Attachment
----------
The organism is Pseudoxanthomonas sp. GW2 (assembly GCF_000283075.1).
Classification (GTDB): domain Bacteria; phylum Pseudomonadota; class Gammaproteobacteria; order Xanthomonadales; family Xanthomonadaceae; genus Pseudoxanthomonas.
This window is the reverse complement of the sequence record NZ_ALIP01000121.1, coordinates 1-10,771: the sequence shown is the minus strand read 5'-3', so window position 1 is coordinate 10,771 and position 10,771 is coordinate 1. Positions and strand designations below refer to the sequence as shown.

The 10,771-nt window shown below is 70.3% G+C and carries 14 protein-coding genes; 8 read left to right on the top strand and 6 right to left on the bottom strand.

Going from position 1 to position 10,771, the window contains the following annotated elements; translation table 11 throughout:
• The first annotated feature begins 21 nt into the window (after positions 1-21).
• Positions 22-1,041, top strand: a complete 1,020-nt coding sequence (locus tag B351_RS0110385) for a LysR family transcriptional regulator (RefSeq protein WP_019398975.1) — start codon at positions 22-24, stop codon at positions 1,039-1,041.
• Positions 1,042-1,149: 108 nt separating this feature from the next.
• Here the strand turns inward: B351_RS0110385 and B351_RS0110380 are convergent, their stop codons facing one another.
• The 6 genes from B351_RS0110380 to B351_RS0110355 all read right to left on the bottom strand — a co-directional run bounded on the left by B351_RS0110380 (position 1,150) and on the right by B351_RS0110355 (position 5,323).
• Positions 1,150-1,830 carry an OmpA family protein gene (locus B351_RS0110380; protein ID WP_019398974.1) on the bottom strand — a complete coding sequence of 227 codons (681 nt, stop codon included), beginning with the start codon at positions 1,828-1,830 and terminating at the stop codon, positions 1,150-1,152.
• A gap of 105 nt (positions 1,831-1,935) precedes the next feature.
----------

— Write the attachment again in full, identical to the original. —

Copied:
The organism is Pseudoxanthomonas sp. GW2 (assembly GCF_000283075.1).
Classification (GTDB): domain Bacteria; phylum Pseudomonadota; class Gammaproteobacteria; order Xanthomonadales; family Xanthomonadaceae; genus Pseudoxanthomonas.
This window is the reverse complement of the sequence record NZ_ALIP01000121.1, coordinates 1-10,771: the sequence shown is the minus strand read 5'-3', so window position 1 is coordinate 10,771 and position 10,771 is coordinate 1. Positions and strand designations below refer to the sequence as shown.

The 10,771-nt window shown below is 70.3% G+C and carries 14 protein-coding genes; 8 read left to right on the top strand and 6 right to left on the bottom strand.

Going from position 1 to position 10,771, the window contains the following annotated elements; translation table 11 throughout:
• The first annotated feature begins 21 nt into the window (after positions 1-21).
• Positions 22-1,041, top strand: a complete 1,020-nt coding sequence (locus tag B351_RS0110385) for a LysR family transcriptional regulator (RefSeq protein WP_019398975.1) — start codon at positions 22-24, stop codon at positions 1,039-1,041.
• Positions 1,042-1,149: 108 nt separating this feature from the next.
• Here the strand turns inward: B351_RS0110385 and B351_RS0110380 are convergent, their stop codons facing one another.
• The 6 genes from B351_RS0110380 to B351_RS0110355 all read right to left on the bottom strand — a co-directional run bounded on the left by B351_RS0110380 (position 1,150) and on the right by B351_RS0110355 (position 5,323).
• Positions 1,150-1,830 carry an OmpA family protein gene (locus B351_RS0110380; protein ID WP_019398974.1) on the bottom strand — a complete coding sequence of 227 codons (681 nt, stop codon included), beginning with the start codon at positions 1,828-1,830 and terminating at the stop codon, positions 1,150-1,152.
• A gap of 105 nt (positions 1,831-1,935) precedes the next feature.